Fire Destroys Marymont Mansion

Lisa Marchesoni, the Daily News Journal, January 21, 2004

A Tuesday fire destroyed the two-story antebellum home, Marymont, constructed in the 1800s on Rucker Lane, sheriff’s deputies said.

The house is on the National Register of Historic Places.

Van West, director of the Center for Historic Preservation, said Marymont was one of the best Greek revival houses in the county.

“It’s a real loss,” West said. “I’m sorry to hear this news.”

Deputy Jack Keisling said the fire apparently started in an addition to the back of the home, which is owned by the Jim Donnell Family Trust.

The occupant, Mark Johnson, told Keisling he believed the fire started in the addition that housed the water heater.

“It’s gone,” Keisling said, describing the damage to the home.

Sgt. Glenn Morton said the damage to the house was “pretty extensive.”

The house sustained smoke damage in the newer part of the structure with significant damage in the back where the fire originated, Lt. Randy Faulk said.

In the last quarter of the 19th century, Marymont was one of the showplaces of Rutherford County. In the 1993 book, “Hearthstones,” published by the Oaklands Association, the home was described as one of “the most significant extant antebellum houses in the county.”

Built by slave labor, the house grew in prominence under the ownership of Nimmie Jenkins and her husband, Dr. J.J. Rucker. Among the prominent guests at the home were former first lady Sarah Childress Polk.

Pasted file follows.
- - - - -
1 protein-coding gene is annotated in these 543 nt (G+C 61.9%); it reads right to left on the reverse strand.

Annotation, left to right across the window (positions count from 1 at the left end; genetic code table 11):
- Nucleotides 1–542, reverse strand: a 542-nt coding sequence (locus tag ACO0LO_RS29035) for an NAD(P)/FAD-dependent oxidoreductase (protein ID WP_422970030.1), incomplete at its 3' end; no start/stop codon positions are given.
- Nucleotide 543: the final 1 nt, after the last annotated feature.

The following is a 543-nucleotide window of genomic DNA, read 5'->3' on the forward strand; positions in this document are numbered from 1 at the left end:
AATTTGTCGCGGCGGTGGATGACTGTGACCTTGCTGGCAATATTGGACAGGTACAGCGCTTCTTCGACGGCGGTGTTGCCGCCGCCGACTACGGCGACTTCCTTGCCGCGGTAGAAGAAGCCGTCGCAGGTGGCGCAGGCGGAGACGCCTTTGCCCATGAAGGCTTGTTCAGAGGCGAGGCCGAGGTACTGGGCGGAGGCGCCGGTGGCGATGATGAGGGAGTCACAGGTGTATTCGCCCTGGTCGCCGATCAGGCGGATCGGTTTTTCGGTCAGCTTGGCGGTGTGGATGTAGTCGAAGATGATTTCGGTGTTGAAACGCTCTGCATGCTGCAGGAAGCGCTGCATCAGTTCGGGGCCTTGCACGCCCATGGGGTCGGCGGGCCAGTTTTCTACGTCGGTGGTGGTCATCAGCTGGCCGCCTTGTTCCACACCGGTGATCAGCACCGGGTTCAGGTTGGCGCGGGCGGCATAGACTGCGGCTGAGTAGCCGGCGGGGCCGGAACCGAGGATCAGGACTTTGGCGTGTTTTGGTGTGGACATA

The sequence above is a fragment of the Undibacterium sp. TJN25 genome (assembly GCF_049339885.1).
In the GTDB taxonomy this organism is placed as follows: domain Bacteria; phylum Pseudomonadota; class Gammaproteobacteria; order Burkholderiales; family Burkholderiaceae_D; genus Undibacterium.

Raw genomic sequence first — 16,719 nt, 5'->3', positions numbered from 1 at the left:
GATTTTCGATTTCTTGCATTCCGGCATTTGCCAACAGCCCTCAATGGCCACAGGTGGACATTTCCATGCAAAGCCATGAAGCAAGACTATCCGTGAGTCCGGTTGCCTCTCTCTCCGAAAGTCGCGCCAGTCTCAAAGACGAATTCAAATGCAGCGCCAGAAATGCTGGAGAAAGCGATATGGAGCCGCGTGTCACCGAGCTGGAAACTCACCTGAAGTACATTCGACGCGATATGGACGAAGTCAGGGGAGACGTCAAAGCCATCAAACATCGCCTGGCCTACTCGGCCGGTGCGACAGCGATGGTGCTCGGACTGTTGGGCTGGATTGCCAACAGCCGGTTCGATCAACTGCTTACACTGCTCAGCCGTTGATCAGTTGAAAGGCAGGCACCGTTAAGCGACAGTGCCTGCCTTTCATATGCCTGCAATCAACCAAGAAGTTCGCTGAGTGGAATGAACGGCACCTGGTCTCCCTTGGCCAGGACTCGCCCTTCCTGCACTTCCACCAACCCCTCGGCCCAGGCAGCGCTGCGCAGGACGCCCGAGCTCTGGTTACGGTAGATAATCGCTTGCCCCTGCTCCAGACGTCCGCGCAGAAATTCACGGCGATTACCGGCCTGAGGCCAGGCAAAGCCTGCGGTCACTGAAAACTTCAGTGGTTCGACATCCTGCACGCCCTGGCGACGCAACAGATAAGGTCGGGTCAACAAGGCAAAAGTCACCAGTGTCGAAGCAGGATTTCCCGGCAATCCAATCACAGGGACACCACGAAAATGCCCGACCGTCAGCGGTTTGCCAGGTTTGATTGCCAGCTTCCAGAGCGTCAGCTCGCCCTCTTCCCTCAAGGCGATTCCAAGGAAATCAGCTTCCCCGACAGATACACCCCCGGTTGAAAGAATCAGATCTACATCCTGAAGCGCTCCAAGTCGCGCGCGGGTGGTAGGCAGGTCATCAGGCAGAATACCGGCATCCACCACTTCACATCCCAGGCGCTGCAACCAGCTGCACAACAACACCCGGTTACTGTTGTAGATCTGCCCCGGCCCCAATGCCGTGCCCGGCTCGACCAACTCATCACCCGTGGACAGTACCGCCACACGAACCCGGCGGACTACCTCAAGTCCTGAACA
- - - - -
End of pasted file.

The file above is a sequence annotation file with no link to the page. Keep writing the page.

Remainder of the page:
West said the plantation was owned by brothers Hiram and Nimrod Jenkins, Nimmie’s father. Nimmie and Dr. Rucker made it a showplace. Dr. Rucker practiced in an office near the road.

He was sure the house was looted during the Civil War occupation.

The Ruckers added the huge, paired ionic columns.

“There are two columns on either side of the entrance,” West said. “You don’t see much Southern coastal Green revival styles. Those columns are of that architectural detail you just don’t find on other Rutherford County homes.”

West said he liked the prewar house and post-Civil War additions added by the Ruckers. When they started to recover from the war, they added a whole layer to the colossal entrance to the house.

The house was named Marymont for the Ruckers’ daughter, Mary Rucker Donnell. She was a great antique collector.

Firefighters from Salem-Blackman, Rutherford, Christiana, Almaville and Rockvale volunteer fire departments battled the flames and tried to save the home. Emergency Management Agency officials and the American Red Cross responded.

A dog that apparently suffered burns was treated by Animal Control officers.

Detective Randy Groce was expected to investigate cause of the fire.

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